Hello there. Seeing as how Barack Obama’s Presidental Inauguration speech is by far the single most inspiring and wonderful thing I have ever heard said by a politician, I wanted to offer my quick analysis of what it all meant. President Obama is clearly an intelligent man - a refreshing change! - and it was really for my own benefit that I wanted to break his speech down, look at each section in turn, and offer my thoughts on what he was saying.
Now I’m not pretending this is a detailed, scientific, comprehensive analysis of all the facts, figures and whatnot raised by his speech. Rather its an attempt to offer commentary on the themes he mentions; the veiled (justified) barbs at certain individuals and groups, and his visions of a better future for the world.
OK here we go. Below is a transcript of the complete speech President Obama delivered at his inauguration. My comments are in blue and enclosed in dotted lines beneath each section of his speech. Enjoy.
My fellow citizens:
I stand here today humbled by the task before us, grateful for the trust you have bestowed, mindful of the sacrifices borne by our ancestors. I thank President Bush for his service to our nation, as well as the generosity and cooperation he has shown throughout this transition.
Here he acknowledges he does indeed have a big task ahead of him; and he gives a polite but fairly cursory acknowledgement of the outgoing President Bush. Hee hee.
Forty-four Americans have now taken the presidential oath. The words have been spoken during rising tides of prosperity and the still waters of peace. Yet, every so often the oath is taken amidst gathering clouds and raging storms. At these moments, America has carried on not simply because of the skill or vision of those in high office, but because We the People have remained faithful to the ideals of our forbearers, and true to our founding documents.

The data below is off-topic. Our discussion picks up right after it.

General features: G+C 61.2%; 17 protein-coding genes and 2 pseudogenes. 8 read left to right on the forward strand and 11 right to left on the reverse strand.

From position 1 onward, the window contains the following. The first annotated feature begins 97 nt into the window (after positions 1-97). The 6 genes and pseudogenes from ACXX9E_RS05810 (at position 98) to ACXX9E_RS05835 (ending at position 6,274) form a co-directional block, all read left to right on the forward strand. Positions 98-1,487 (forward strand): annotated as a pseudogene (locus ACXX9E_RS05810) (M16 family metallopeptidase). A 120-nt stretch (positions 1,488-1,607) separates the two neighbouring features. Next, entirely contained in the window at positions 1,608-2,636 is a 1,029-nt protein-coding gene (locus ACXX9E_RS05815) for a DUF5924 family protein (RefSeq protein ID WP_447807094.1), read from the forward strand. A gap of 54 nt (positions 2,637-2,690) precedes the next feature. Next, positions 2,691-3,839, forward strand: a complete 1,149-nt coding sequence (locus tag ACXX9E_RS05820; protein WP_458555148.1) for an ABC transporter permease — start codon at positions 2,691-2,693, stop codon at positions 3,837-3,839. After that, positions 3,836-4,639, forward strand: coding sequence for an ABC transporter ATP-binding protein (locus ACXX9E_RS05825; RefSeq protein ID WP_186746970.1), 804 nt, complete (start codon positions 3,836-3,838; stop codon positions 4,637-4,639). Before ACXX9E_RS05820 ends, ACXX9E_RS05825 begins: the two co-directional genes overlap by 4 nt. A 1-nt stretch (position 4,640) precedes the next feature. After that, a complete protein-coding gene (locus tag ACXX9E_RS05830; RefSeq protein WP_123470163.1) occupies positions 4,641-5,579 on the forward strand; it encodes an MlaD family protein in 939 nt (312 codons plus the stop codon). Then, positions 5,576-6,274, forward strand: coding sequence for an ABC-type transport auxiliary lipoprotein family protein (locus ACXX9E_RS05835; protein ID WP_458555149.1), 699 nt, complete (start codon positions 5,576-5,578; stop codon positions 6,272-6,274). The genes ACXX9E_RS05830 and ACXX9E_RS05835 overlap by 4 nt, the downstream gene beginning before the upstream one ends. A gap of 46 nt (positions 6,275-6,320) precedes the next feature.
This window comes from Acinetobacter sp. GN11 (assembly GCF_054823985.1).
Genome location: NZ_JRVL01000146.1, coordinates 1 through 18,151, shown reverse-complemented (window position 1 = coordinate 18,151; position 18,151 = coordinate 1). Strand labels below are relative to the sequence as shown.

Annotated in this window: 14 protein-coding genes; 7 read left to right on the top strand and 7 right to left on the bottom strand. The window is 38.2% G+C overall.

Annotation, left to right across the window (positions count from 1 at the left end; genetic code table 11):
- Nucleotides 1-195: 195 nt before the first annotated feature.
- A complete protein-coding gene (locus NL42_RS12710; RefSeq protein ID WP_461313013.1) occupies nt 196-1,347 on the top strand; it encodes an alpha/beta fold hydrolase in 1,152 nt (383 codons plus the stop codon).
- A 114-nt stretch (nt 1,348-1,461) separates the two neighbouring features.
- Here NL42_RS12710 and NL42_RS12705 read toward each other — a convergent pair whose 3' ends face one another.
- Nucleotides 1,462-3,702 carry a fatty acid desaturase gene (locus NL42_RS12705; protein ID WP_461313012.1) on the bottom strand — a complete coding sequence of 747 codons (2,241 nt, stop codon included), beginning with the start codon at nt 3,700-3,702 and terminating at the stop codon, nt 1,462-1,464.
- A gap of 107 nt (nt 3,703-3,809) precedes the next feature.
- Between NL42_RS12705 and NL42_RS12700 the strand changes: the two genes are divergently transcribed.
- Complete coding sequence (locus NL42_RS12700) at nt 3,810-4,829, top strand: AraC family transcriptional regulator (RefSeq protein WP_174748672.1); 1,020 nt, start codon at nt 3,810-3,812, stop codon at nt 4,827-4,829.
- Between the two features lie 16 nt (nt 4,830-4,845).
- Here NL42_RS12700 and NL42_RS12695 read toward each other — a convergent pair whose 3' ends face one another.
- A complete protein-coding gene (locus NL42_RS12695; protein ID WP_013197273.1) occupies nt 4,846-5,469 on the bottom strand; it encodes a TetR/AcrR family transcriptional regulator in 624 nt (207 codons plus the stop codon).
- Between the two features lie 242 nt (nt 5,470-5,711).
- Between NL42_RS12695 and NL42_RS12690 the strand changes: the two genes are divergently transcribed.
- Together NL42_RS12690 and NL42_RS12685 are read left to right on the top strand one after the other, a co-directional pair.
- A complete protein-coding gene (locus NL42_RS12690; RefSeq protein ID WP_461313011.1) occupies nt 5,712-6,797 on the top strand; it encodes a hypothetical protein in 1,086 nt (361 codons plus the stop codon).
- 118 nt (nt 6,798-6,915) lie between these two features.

So it has been. So it must be with this generation of Americans.
That we are in the midst of crisis is now well understood. Our nation is at war, against a far-reaching network of violence and hatred. Our economy is badly weakened, a consequence of greed and irresponsibility on the part of some, but also our collective failure to make hard choices and prepare the nation for a new age. Homes have been lost; jobs shed; businesses shuttered. Our health care is too costly; our schools fail too many; and each day brings further evidence that the ways we use energy strengthen our adversaries and threaten our planet.
These are the indicators of crisis, subject to data and statistics. Less measurable but no less profound is a sapping of confidence across our land — a nagging fear that America’s decline is inevitable, and that the next generation must lower its sights.
A fairly damning indictment of Bush’s eight years in office. In fact he really puts the boot into him here in my opinion, pretty much implying that as a result of Bush’s presidency America’s economy is in a sorry state of disrepair. Also this is a fairly wide-ranging and frank summary of all the major issues that ail the US presently - the health care system, the education system, dependence on fossil fuels, etc, all of which frankly is well-known to those of us outside the US.